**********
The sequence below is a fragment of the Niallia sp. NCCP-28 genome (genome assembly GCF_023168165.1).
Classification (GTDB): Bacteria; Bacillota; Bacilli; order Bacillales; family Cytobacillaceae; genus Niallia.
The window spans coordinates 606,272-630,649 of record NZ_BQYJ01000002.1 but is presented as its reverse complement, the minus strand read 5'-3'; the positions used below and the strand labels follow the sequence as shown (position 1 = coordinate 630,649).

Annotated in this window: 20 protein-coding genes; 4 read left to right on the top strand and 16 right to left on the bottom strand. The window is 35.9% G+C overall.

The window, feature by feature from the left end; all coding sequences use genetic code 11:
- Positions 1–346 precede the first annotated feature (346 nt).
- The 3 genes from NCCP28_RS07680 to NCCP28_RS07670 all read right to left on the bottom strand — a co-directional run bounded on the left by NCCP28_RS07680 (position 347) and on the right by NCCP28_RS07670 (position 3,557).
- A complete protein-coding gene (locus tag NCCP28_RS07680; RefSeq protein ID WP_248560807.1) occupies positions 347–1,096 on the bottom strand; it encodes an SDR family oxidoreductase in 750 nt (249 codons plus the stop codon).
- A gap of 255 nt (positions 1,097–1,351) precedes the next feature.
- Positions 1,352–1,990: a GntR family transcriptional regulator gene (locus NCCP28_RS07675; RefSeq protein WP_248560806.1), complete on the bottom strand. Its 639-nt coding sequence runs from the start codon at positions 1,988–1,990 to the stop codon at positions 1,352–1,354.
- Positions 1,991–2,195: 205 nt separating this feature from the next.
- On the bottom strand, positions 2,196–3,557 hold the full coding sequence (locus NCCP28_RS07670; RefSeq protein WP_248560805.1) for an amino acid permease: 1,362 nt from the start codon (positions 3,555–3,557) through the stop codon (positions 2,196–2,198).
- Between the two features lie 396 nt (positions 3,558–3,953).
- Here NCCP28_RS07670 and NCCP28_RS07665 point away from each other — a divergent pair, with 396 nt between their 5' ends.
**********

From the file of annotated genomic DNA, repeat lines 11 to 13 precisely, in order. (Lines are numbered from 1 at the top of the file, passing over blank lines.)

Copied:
- Positions 1,991–2,195: 205 nt separating this feature from the next.
- On the bottom strand, positions 2,196–3,557 hold the full coding sequence (locus NCCP28_RS07670; RefSeq protein WP_248560805.1) for an amino acid permease: 1,362 nt from the start codon (positions 3,555–3,557) through the stop codon (positions 2,196–2,198).
- Between the two features lie 396 nt (positions 3,558–3,953).